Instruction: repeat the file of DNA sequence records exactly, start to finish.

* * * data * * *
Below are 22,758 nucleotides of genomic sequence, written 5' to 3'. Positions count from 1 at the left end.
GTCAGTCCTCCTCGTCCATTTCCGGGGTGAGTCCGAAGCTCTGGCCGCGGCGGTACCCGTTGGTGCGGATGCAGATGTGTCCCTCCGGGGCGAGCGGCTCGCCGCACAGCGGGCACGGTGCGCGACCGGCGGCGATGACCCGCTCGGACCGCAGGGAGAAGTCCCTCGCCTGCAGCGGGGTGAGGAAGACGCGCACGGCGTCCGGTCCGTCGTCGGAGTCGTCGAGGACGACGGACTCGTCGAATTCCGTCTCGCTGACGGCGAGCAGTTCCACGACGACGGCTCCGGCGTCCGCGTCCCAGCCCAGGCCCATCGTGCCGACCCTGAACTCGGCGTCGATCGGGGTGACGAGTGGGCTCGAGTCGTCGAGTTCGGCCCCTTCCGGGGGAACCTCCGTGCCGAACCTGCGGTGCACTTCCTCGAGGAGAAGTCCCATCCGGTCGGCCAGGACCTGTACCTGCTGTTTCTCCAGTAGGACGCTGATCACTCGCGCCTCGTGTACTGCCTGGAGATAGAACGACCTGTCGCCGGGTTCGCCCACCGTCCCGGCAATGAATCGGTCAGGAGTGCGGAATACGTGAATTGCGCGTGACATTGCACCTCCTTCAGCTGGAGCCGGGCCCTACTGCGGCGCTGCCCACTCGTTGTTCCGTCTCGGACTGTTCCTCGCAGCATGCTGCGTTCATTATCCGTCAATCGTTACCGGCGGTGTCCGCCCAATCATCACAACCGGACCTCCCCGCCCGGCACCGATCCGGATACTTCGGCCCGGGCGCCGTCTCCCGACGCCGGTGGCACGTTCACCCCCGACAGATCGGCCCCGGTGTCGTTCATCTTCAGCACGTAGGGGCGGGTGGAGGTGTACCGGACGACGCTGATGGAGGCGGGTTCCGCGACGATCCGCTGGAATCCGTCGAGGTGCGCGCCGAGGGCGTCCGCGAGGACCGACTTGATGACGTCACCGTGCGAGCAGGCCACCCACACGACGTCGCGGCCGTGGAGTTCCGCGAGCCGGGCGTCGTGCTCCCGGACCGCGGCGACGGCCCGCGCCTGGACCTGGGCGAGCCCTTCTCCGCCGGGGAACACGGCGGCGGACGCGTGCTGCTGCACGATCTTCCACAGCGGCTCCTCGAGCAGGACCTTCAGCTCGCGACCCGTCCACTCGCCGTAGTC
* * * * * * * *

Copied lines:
Below are 22,758 nucleotides of genomic sequence, written 5' to 3'. Positions count from 1 at the left end.
GTCAGTCCTCCTCGTCCATTTCCGGGGTGAGTCCGAAGCTCTGGCCGCGGCGGTACCCGTTGGTGCGGATGCAGATGTGTCCCTCCGGGGCGAGCGGCTCGCCGCACAGCGGGCACGGTGCGCGACCGGCGGCGATGACCCGCTCGGACCGCAGGGAGAAGTCCCTCGCCTGCAGCGGGGTGAGGAAGACGCGCACGGCGTCCGGTCCGTCGTCGGAGTCGTCGAGGACGACGGACTCGTCGAATTCCGTCTCGCTGACGGCGAGCAGTTCCACGACGACGGCTCCGGCGTCCGCGTCCCAGCCCAGGCCCATCGTGCCGACCCTGAACTCGGCGTCGATCGGGGTGACGAGTGGGCTCGAGTCGTCGAGTTCGGCCCCTTCCGGGGGAACCTCCGTGCCGAACCTGCGGTGCACTTCCTCGAGGAGAAGTCCCATCCGGTCGGCCAGGACCTGTACCTGCTGTTTCTCCAGTAGGACGCTGATCACTCGCGCCTCGTGTACTGCCTGGAGATAGAACGACCTGTCGCCGGGTTCGCCCACCGTCCCGGCAATGAATCGGTCAGGAGTGCGGAATACGTGAATTGCGCGTGACATTGCACCTCCTTCAGCTGGAGCCGGGCCCTACTGCGGCGCTGCCCACTCGTTGTTCCGTCTCGGACTGTTCCTCGCAGCATGCTGCGTTCATTATCCGTCAATCGTTACCGGCGGTGTCCGCCCAATCATCACAACCGGACCTCCCCGCCCGGCACCGATCCGGATACTTCGGCCCGGGCGCCGTCTCCCGACGCCGGTGGCACGTTCACCCCCGACAGATCGGCCCCGGTGTCGTTCATCTTCAGCACGTAGGGGCGGGTGGAGGTGTACCGGACGACGCTGATGGAGGCGGGTTCCGCGACGATCCGCTGGAATCCGTCGAGGTGCGCGCCGAGGGCGTCCGCGAGGACCGACTTGATGACGTCACCGTGCGAGCAGGCCACCCACACGACGTCGCGGCCGTGGAGTTCCGCGAGCCGGGCGTCGTGCTCCCGGACCGCGGCGACGGCCCGCGCCTGGACCTGGGCGAGCCCTTCTCCGCCGGGGAACACGGCGGCGGACGCGTGCTGCTGCACGATCTTCCACAGCGGCTCCTCGAGCAGGACCTTCAGCTCGCGACCCGTCCACTCGCCGTAGTC